Okay, now I'm not a math major, but I'm pretty sure that math is flawed. Let's take a mid-level analyst at my last job. You're looking at a position that's worth about 60k a year. Now, let's assume that a woman in the same position is making 8% less than her male colleage. 8% of 60k is 4,800. So, she's making 55,200 to his 60k. That's a savings of 4,800, not 800. Over time, that can add up, but that's not the point, anyway. Again, I just don't think that discrimination is about saving money. I don't think that a manager is thinking "if I pay her less than a guy, I can save some scratch!"

While businesses are primarily concerned with making money, they're also run by people, and people have biases. The business is about making money, but all it takes is one manager who is doing hiring or determining pay who is sexist, and you've now introduced bias into the equation. And it may be subtle- honestly, 55,200 to 60k? Not a huge difference. Is it enough to raise eyebrows or stand up in court? Or is it possibly something that might be chaulked up to differences in negotiation skills or different quality reviews?

I'm going to pass over the B point because: 1. I'm not familiar enough with the conversation to respond yet. 2. I think that some of the premises of the B section are really suspect.

C) Petpluto (I believe) mentioned that feminists are fighting against the types of oppression that men face in the “provider” role model. I will give a couple of examples of why I (anyway) don’t believe this to be true.

Let’s look at divorce.

In the late 1800’s and early 1900’s divorce was unheard of. I think this is because marriage was more an act for survival instead of fulfillment.
By the 1960’s technology in leisure devices and increased standard of living (thanks in large part to Unions—I believe) meant men and women sought fulfillment instead of survival. During the 70’s no-fault divorce swept the land and was passed as law in 49 states. The leading argument was that women shouldn’t have to be in stagnant unfulfilling marriages, or violent ones either.

As I wasn't particularly aware of politics when no-fault divorce laws were being drafted, I can't say whether the "leading argument" he's claiming was actually such, but even if it was, I think it's worth noting that men shouldn't and don't have to stay in bad relationships, either. Carry on...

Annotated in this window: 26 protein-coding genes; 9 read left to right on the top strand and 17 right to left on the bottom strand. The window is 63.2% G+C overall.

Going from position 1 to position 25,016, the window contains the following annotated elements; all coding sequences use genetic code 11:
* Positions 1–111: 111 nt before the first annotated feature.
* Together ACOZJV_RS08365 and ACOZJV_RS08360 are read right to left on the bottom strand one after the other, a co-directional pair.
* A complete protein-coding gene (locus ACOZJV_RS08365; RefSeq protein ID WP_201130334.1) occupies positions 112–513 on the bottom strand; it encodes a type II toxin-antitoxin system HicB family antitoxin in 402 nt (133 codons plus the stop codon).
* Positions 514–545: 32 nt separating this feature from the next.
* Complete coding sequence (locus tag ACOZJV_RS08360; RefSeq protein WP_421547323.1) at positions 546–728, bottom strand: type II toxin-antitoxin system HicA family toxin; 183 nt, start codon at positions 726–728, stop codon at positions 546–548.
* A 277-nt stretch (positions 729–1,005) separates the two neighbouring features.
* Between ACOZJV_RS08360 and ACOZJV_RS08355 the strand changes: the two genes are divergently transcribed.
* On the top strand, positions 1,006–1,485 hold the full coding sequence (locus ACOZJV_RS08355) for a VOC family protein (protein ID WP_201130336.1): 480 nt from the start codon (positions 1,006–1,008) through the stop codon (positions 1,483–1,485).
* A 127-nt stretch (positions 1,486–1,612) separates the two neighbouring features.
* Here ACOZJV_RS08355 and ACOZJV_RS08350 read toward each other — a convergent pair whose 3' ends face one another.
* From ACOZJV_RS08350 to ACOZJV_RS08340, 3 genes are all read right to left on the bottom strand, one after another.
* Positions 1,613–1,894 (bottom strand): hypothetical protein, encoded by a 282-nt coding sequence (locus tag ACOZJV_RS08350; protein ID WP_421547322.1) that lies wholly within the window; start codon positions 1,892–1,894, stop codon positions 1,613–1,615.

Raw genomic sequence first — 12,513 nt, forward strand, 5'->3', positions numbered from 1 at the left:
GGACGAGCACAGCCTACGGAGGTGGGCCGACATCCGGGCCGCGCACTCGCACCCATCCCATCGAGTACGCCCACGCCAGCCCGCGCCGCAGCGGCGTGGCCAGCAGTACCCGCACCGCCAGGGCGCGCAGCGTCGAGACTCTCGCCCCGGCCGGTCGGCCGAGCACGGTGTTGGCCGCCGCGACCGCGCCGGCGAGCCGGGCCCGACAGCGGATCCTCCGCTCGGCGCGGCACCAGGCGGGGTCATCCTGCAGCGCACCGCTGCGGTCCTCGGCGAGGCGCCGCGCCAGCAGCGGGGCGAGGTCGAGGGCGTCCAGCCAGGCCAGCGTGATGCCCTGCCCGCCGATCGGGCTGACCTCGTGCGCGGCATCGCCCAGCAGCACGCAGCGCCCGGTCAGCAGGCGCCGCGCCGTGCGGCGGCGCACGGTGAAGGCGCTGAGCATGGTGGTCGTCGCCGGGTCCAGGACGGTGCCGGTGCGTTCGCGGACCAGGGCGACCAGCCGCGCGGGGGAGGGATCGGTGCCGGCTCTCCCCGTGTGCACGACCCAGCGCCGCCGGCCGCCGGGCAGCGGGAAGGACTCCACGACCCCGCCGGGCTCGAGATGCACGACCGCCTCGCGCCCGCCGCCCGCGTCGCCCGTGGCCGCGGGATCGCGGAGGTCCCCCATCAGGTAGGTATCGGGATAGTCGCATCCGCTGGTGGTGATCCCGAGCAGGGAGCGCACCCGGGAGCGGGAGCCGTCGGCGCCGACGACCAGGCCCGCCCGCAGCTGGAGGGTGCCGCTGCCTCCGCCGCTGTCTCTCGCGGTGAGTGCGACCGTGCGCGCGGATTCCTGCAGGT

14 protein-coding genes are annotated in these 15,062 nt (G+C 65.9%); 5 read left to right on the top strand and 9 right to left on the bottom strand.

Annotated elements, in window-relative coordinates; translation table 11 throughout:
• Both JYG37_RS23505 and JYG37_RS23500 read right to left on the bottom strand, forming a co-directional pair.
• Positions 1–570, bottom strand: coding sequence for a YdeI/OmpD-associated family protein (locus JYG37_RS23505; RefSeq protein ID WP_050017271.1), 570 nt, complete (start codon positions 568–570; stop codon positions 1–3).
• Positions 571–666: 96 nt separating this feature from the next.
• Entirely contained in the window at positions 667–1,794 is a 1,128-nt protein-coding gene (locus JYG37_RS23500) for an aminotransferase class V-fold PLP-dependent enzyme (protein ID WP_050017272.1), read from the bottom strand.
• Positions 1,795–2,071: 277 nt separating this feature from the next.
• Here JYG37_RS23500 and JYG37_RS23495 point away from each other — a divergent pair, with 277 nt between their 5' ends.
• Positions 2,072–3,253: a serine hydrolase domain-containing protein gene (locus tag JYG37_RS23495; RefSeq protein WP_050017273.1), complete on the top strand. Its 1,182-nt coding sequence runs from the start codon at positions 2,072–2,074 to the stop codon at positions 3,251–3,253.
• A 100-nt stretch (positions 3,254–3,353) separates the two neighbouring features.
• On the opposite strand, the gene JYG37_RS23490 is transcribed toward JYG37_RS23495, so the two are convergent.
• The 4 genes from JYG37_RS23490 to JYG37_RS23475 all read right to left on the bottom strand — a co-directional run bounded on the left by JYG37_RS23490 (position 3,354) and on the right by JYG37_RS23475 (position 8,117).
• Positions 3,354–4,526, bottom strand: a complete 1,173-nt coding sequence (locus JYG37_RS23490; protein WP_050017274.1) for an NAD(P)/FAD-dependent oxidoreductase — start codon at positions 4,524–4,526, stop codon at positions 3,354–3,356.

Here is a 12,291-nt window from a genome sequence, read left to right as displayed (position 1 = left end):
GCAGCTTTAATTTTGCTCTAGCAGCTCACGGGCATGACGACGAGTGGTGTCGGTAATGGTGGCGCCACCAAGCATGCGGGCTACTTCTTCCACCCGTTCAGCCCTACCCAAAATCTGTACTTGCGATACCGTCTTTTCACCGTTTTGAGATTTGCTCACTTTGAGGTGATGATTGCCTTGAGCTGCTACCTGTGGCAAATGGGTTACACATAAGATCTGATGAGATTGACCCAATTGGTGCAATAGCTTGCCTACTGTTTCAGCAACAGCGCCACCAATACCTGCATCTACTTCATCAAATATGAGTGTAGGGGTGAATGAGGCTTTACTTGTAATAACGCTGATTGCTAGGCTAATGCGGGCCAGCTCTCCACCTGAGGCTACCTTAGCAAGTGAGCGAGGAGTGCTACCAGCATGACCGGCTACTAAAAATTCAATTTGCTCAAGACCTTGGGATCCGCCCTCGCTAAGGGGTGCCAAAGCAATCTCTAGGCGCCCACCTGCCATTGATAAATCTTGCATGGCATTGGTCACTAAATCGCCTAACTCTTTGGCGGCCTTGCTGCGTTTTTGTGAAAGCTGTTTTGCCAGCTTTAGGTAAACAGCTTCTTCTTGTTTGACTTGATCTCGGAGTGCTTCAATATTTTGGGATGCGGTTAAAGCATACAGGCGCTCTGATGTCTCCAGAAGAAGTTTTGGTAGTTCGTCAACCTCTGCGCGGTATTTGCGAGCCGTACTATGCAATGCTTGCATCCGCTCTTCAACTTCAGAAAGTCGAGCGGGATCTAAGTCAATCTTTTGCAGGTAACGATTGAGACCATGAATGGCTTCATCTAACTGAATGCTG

The argument also was that this enabled women to break from the accepted and safe “housewife” role.
Now, here is my point. A huge tsunami of divorce enabled women to “shatter” their gender roles. But what did divorce do to men? Why were so many women unfulfilled with their husbands in the first place?

In what way did divorce allow women to shatter gender roles? What does that even mean in the context of the conversation?

I put forward this supposition (and try not to think about men, but how YOU WOULD FEEL working 8-10hrs a day with a newborn or toddler at home). When a man (or anybody) has to work long hours and miss his/her baby’s first crawl, first words, first steps, first day at school that person has to accept that he/she is doing something necessary for the family (providing an income) but must disconnect himself/herself from their emotions or be swept up in sadness.

To which I want to point out that someone working as a stay-at-home parent is making just as many sacrifices as someone who goes to work. How would you feel, Jackal, if you busted your ass keeping up a home and caring for a child for 12-18 hours a day? If you had to work long hours taking care of a family and home missing out on getting out of the house, of being involved in a carreer you love, of being intellectually challanged at school or work, etc. How would you feel if you lived your life depending on someone else to bring home all of the money so that you didn't lose your house and so you could put food in the belly of your baby?

Being part of a family is hard, and I have no doubt that if one parent is working full time while the other cares for the child that there's some frustration about missing out on some aspects of the child's growth, but this one-sided representation of what family life is like- that it's all the "breadwinner" giving up and sacrificing and turning off emotions lest sie be "sept up in sadness"? It's bullshit. Both parties are making sacrifices and giving things up, and have reasons to be happy and sad for their respective roles.

...So greater freedom in roles for women meant an INTENSIFYING and STRICTER gender roles for men! So, freeing gender roles for women is NOT “fighting for men too.” In most cases it makes things worse for men. Women are NOT fighting to enter into:
Logging, mining, commercial fishing, roofing, sewage, or construction. How do I know? Because I haven’t heard about one single sex discrimination lawsuit in those fields (and I read the paper & internet news all the time).

And clearly, because Jackal hasn't heard of a single sex discrimination case in those fields, women must not be getting into them. I mean, sure, it only took me ten seconds of online searching to find articles about women having a hard time getting into construction work, or about how more women are trying to get into the field. In 1993 about 600,000 women were in construction. By 1999, that number had grown to almost 900,000. That's still only a fraction of the industry, but it's growth.